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Policy Action Networks (PANs)



COVID-19 has undoubtedly catalysed a defining period in our modern collective experience. We are exploring these complex relationships through our Global COVID-19 Policy Response (GCPR) Meta-Legal Research Initiative. We have built a growing and engaged transnational network of over 130 legal and policy professionals and systems-thinkers from 45 countries, meeting on research sprints on a weekly basis, building a global database of COVID-19 policy responses and sharing learnings through COVID-19 Country Spotlights into the variety and severity of lockdown policies, surveillance measures and economic and social relief packages worldwide.



Law is not a stand alone field, it is integrated and underpins every single social aspect of our lives. This legal complexity is exacerbated by reason of the sheer number of variables at play, interacting in a crunched period of time, the divers levels at which policy changes are being made (global, regional, national and local) and the variety of policy experimentation, policy implementers and bottom-up socio-cultural responses. This is why we have to explore and look at it through the lenses of complexity theory, cognition, and all possible meta-legal angles we might be able to observe with the processing power at hand. See the resources we’ve gathered and recommended authors you might keep an eye on!



Green criminology is an emerging branch of criminology involving the study of harms and crimes against the environment broadly conceived, including the study of environmental law and policy, the study of corporate crimes against the environment, and environmental justice from a criminological perspective. We have partnered with Stop Ecocide Foundation and Promise Institute for Human Rights to build the capacity and become a part of a global community of practice for policy entrepreneurship on green criminology and ecocide law at national levels.



The computation of the law will be a dominant vector over the next decade and as a Future Law Collaborative member, this should not be overlooked. Keeping an eye on emerging technology when its societal use, economic worth, and even technical design are still in flux is as crucial as extrapolation of the future developments from the myriad possibilities. From incremental improvements and automatisation of legal constructs, to concrete disruption of a status quo, technology unravels many new mysteries.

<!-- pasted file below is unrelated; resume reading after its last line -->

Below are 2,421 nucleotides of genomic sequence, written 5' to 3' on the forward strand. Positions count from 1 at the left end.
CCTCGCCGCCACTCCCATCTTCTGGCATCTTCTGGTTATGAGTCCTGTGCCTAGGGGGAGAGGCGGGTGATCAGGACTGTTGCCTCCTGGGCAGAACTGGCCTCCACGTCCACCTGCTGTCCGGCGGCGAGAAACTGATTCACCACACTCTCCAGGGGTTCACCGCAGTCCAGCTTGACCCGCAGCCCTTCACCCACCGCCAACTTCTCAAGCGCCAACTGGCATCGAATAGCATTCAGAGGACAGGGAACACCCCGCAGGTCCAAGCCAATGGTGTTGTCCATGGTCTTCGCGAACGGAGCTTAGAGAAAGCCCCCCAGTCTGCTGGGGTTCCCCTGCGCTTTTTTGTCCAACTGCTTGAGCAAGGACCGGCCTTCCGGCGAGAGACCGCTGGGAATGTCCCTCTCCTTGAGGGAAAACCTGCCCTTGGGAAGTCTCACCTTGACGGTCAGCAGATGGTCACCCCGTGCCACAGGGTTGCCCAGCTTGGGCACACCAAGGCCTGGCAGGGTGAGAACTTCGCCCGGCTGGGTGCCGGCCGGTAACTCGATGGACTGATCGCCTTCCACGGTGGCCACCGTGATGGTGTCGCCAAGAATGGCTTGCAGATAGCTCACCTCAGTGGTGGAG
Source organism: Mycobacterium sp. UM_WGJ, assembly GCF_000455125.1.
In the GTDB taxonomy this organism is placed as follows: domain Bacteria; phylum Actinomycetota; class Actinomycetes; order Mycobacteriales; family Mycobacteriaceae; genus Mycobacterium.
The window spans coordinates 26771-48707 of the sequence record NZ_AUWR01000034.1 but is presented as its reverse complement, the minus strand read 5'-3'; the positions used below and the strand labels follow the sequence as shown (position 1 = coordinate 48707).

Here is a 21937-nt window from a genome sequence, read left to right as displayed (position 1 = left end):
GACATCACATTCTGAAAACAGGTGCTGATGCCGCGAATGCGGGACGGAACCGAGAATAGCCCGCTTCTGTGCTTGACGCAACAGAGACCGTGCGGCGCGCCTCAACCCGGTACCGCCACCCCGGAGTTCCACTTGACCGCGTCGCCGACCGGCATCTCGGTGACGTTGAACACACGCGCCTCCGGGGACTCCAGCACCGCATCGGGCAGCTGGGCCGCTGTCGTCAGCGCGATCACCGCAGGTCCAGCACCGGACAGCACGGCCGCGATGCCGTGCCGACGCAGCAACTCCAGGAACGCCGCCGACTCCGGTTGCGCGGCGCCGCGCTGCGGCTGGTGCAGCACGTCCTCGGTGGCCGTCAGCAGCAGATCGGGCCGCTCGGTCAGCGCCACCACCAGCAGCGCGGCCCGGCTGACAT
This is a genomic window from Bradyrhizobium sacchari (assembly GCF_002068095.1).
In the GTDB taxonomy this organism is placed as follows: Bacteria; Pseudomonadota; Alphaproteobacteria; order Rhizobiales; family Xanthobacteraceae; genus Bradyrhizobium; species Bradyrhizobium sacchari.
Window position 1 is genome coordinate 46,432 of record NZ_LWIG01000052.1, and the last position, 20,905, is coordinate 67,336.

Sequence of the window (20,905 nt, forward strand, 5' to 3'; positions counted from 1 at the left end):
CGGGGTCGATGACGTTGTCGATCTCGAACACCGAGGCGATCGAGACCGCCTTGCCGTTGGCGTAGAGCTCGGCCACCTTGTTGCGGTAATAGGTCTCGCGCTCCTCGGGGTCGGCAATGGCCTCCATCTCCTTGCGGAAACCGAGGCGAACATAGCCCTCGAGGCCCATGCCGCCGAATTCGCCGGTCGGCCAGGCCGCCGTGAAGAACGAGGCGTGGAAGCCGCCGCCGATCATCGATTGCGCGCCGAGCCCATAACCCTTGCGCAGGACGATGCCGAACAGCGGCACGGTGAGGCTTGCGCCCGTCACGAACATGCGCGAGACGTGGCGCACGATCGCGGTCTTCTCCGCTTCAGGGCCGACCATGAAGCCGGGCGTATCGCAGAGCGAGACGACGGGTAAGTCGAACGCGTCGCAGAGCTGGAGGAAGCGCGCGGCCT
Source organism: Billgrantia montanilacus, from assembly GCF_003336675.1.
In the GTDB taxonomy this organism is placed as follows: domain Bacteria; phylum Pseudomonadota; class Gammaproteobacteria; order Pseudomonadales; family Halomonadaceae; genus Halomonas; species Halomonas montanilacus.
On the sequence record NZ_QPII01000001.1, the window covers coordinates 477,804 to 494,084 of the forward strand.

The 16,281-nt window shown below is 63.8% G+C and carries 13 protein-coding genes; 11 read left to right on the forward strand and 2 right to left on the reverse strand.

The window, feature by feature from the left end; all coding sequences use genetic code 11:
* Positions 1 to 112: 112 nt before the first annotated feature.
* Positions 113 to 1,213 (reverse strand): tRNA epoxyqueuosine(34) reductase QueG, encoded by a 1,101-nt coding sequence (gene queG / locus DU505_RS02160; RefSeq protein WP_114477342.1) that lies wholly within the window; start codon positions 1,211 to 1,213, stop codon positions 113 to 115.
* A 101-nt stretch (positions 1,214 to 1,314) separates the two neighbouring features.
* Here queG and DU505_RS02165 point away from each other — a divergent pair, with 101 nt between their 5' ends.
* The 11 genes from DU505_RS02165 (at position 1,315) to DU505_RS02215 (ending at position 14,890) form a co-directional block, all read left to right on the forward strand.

To Learn More About

Future Law Model Legal System Change

view our presentation to the UNESCAP



As we progress with globalisation and many talk about the industrial revolution 4.0, we have to adapt consumption flows and design a legal framework that strongly supports Circular Economy (CE). We have to build the capacity for and advise corporations and public bodies on establishing the enabling conditions for the CE in a trans-jurisdictional manner, spanning CE policy progress in Europe, UK, US, Canada, Australia, Africa, Asia & the Caribbean and elsewhere. In order to gain clarity regarding legal context for production, consumption, waste management, use of secondary raw materials, we have build a Networked Community of Practice for CE innovation, procurement and investment strategy which are examined with reference to the latest, most path-breaking circular economy case studies from around the world.


Networked Community of Practice in Public Procurement

Public procurement is an under-represented area in strategic decision making discourses and yet it is the arena, where trillions of dollars of public sector money is spent, which is most vulnerable to corruption, fraud, waste and mismanagement and where the underlying economic philosophy of regions, nations and organisations is operationalised. At Future Law we believe that Public procurement law, policy and practice represents a high-leverage strategic intervention point to address failures in contemporary economic thinking. In this Community of Practice we focus on conducting action research, learning and knowledge-building in the following areas: (i) international trade and public procurement, (ii) corruption and access to information, (iii) procurement in times of crisis, (iv) Agenda 2030 and circular procurement law, policy and practice, (v) human rights, trade and supply chain management, and (vi) the intersection of technology, big data and the procurement function.